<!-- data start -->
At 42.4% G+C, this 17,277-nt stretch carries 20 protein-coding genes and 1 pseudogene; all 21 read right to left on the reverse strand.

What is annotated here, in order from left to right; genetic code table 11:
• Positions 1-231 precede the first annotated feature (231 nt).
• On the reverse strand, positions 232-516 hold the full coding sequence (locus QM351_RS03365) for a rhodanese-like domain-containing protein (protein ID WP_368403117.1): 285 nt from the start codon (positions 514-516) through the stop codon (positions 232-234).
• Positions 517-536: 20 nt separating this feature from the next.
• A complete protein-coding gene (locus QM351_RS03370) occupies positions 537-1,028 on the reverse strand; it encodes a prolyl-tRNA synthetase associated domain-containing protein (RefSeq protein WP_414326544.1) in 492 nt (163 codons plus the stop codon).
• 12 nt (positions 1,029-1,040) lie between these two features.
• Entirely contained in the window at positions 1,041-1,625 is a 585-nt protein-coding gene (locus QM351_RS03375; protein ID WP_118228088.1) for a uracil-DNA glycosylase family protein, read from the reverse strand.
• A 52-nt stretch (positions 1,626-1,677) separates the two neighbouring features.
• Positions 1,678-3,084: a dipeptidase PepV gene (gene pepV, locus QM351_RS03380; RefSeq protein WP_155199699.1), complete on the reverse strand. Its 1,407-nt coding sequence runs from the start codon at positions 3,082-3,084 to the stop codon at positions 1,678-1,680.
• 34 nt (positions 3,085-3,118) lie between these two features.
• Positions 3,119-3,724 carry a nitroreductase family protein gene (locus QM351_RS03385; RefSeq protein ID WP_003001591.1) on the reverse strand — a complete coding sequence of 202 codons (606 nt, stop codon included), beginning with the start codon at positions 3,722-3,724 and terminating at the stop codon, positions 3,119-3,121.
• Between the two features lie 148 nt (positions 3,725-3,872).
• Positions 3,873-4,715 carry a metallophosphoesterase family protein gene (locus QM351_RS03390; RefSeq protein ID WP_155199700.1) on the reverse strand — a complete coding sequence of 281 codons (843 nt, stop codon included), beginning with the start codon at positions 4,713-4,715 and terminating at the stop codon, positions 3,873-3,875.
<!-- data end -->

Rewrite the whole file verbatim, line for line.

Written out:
At 42.4% G+C, this 17,277-nt stretch carries 20 protein-coding genes and 1 pseudogene; all 21 read right to left on the reverse strand.

What is annotated here, in order from left to right; genetic code table 11:
• Positions 1-231 precede the first annotated feature (231 nt).
• On the reverse strand, positions 232-516 hold the full coding sequence (locus QM351_RS03365) for a rhodanese-like domain-containing protein (protein ID WP_368403117.1): 285 nt from the start codon (positions 514-516) through the stop codon (positions 232-234).
• Positions 517-536: 20 nt separating this feature from the next.
• A complete protein-coding gene (locus QM351_RS03370) occupies positions 537-1,028 on the reverse strand; it encodes a prolyl-tRNA synthetase associated domain-containing protein (RefSeq protein WP_414326544.1) in 492 nt (163 codons plus the stop codon).
• 12 nt (positions 1,029-1,040) lie between these two features.
• Entirely contained in the window at positions 1,041-1,625 is a 585-nt protein-coding gene (locus QM351_RS03375; protein ID WP_118228088.1) for a uracil-DNA glycosylase family protein, read from the reverse strand.
• A 52-nt stretch (positions 1,626-1,677) separates the two neighbouring features.
• Positions 1,678-3,084: a dipeptidase PepV gene (gene pepV, locus QM351_RS03380; RefSeq protein WP_155199699.1), complete on the reverse strand. Its 1,407-nt coding sequence runs from the start codon at positions 3,082-3,084 to the stop codon at positions 1,678-1,680.
• 34 nt (positions 3,085-3,118) lie between these two features.
• Positions 3,119-3,724 carry a nitroreductase family protein gene (locus QM351_RS03385; RefSeq protein ID WP_003001591.1) on the reverse strand — a complete coding sequence of 202 codons (606 nt, stop codon included), beginning with the start codon at positions 3,722-3,724 and terminating at the stop codon, positions 3,119-3,121.
• Between the two features lie 148 nt (positions 3,725-3,872).
• Positions 3,873-4,715 carry a metallophosphoesterase family protein gene (locus QM351_RS03390; RefSeq protein ID WP_155199700.1) on the reverse strand — a complete coding sequence of 281 codons (843 nt, stop codon included), beginning with the start codon at positions 4,713-4,715 and terminating at the stop codon, positions 3,873-3,875.